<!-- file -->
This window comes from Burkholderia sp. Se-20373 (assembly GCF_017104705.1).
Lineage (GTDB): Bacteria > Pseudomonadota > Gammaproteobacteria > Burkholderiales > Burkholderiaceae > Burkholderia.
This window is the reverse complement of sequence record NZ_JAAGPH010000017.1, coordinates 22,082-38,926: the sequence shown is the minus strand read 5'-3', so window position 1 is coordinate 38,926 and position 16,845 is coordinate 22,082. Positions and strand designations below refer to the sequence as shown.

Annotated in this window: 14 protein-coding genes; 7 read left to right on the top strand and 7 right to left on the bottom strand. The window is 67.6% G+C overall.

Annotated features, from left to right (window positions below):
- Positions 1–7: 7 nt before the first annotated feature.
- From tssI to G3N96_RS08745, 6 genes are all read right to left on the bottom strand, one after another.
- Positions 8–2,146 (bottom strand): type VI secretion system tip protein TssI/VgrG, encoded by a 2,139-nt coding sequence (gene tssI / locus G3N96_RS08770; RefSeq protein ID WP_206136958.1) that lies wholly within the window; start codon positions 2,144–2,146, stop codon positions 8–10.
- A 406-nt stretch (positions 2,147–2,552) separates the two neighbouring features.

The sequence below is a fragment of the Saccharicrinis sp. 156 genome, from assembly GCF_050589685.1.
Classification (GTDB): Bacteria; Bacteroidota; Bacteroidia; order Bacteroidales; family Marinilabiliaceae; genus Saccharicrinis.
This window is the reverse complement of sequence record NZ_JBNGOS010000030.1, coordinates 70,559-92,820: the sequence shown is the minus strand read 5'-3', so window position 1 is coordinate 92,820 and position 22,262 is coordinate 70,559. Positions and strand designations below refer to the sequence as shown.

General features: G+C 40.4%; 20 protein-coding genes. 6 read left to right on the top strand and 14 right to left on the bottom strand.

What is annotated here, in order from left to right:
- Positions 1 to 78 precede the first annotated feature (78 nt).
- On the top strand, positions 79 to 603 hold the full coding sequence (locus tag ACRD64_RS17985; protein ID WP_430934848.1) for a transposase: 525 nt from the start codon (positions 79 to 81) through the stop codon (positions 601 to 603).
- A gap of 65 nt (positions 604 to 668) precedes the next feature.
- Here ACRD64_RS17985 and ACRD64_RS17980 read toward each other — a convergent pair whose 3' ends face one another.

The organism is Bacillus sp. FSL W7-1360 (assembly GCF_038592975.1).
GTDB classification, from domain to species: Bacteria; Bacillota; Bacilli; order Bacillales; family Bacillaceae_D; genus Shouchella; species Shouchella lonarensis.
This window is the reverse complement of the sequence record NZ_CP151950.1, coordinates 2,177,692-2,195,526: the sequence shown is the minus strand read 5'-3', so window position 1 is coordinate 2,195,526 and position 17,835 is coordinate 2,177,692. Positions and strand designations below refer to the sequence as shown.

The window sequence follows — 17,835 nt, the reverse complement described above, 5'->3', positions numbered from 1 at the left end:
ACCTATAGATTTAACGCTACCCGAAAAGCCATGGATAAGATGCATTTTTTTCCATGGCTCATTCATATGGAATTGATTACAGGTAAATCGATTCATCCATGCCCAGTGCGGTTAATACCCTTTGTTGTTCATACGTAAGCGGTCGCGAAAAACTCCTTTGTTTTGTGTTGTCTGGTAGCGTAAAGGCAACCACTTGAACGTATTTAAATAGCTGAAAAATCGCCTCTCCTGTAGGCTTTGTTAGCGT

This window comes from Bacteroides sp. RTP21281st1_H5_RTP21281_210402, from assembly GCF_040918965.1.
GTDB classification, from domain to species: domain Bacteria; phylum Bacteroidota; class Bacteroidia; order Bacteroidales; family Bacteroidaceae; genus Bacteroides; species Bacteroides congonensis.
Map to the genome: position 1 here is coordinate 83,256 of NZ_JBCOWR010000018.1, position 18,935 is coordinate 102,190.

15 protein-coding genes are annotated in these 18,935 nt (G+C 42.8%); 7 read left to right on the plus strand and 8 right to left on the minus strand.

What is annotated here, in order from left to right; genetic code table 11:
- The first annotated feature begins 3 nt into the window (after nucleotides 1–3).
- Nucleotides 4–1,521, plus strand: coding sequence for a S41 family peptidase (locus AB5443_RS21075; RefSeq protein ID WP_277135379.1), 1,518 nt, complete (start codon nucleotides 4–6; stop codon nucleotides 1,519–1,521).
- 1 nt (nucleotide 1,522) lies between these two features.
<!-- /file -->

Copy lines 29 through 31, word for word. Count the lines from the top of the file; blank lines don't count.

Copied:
- The first annotated feature begins 3 nt into the window (after nucleotides 1–3).
- Nucleotides 4–1,521, plus strand: coding sequence for a S41 family peptidase (locus AB5443_RS21075; RefSeq protein ID WP_277135379.1), 1,518 nt, complete (start codon nucleotides 4–6; stop codon nucleotides 1,519–1,521).
- 1 nt (nucleotide 1,522) lies between these two features.